Do you know why you have blue eyes? Or blonde hair? If you've ever WONDERed about the traits and characteristics you have and how you came to have them, you may have been told that the answer lies in your genes.

To understand what genes are, you must first learn about the building blocks of life: your DNA. DNA stands for deoxyribonucleic acid. DNA exists inside your body's cells and is made up of four chemicals: adenine, thymine, cytosine, and guanine. Scientists usually shorten these to simply A, T, C, and G.

These chemicals that make up DNA are strung together in long, coiled strands within your cells. They're so thin and tiny that each cell in your body has about six feet of DNA thread! That means your entire body has about three billion miles of DNA in it.

DNA wraps together to form structures called chromosomes. Most cells in your body have 23 pairs of chromosomes, or a total of 46. DNA's actual structure within the cell looks like a twisted ladder. This winding, dual structure is known as the double helix, and it allows DNA to pass along biological instructions with great precision.

Each chromosome contains segments of DNA that correspond to and determine specific traits and characteristics. These segments are what we call genes, and they're simply made up of DNA with different patterns of A, T, C, and G.

Your specific DNA is unique to you. It's like a code or set of instructions for making the one and only you! Although much of your DNA is similar to other human beings (and even many other animals), no other creature has your exact same DNA!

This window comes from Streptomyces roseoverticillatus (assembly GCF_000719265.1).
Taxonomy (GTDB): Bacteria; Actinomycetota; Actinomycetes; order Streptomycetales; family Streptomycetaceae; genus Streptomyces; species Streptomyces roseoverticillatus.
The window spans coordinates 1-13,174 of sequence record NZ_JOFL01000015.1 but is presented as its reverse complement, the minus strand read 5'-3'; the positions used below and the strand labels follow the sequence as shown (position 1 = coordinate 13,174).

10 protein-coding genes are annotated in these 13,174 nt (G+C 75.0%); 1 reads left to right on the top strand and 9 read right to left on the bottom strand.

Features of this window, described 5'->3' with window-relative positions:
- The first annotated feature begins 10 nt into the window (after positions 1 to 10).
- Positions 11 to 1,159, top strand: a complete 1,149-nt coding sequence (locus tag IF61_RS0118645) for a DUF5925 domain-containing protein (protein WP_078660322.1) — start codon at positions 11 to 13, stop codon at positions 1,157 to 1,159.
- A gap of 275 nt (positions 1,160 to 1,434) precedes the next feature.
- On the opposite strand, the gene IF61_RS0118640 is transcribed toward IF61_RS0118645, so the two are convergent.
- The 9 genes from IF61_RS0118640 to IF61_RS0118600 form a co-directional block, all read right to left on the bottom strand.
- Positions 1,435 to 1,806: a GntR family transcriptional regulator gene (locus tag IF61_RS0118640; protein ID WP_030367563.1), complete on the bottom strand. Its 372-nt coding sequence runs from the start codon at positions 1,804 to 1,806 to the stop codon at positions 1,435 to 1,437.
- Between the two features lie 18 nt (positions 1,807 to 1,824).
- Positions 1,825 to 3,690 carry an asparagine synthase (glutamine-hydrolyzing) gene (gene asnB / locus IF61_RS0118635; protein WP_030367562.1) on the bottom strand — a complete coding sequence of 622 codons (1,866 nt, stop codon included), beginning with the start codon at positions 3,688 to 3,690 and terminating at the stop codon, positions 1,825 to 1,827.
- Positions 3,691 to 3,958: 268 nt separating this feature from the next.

How is this possible? While some traits and characteristics come from a single gene, many others come from a combination of genes. Every person has 25,000-35,000 different genes, which means there are a nearly-endless number of possible combinations.

Your specific DNA code provides your body with specific instructions for making proteins within your body's cells. These proteins are the building blocks of everything in your body, from bones, teeth, and hair to muscles, blood, and organs. Scientists believe each gene in your body could make up to 10 different proteins, which means your body could be made up of over 300,000 different proteins!

Modern science even allows scientists to alter genes on purpose. Scientists call this practice genetic engineering. They've been doing it for many years, particularly in the area of agriculture. Scientists have been able to alter the genes in plants to produce new plants with special characteristics, such as the ability to resist certain pests and diseases.

In the mid-1800s, an Austrian monk named Gregor Mendel discovered the basic workings of genetics by performing thousands of experiments breeding pea plants. Because of his ground-breaking work involving inheritance, he's known as the Father of Genetics. Later, Swiss biochemist Frederich Miescher first observed DNA in the late 1800s. Over 100 years later, scientists continue to study DNA in order to unlock its secrets.

Wonder What's Next?

Tomorrow's Wonder of the Day is all about dollars and (horse) sense!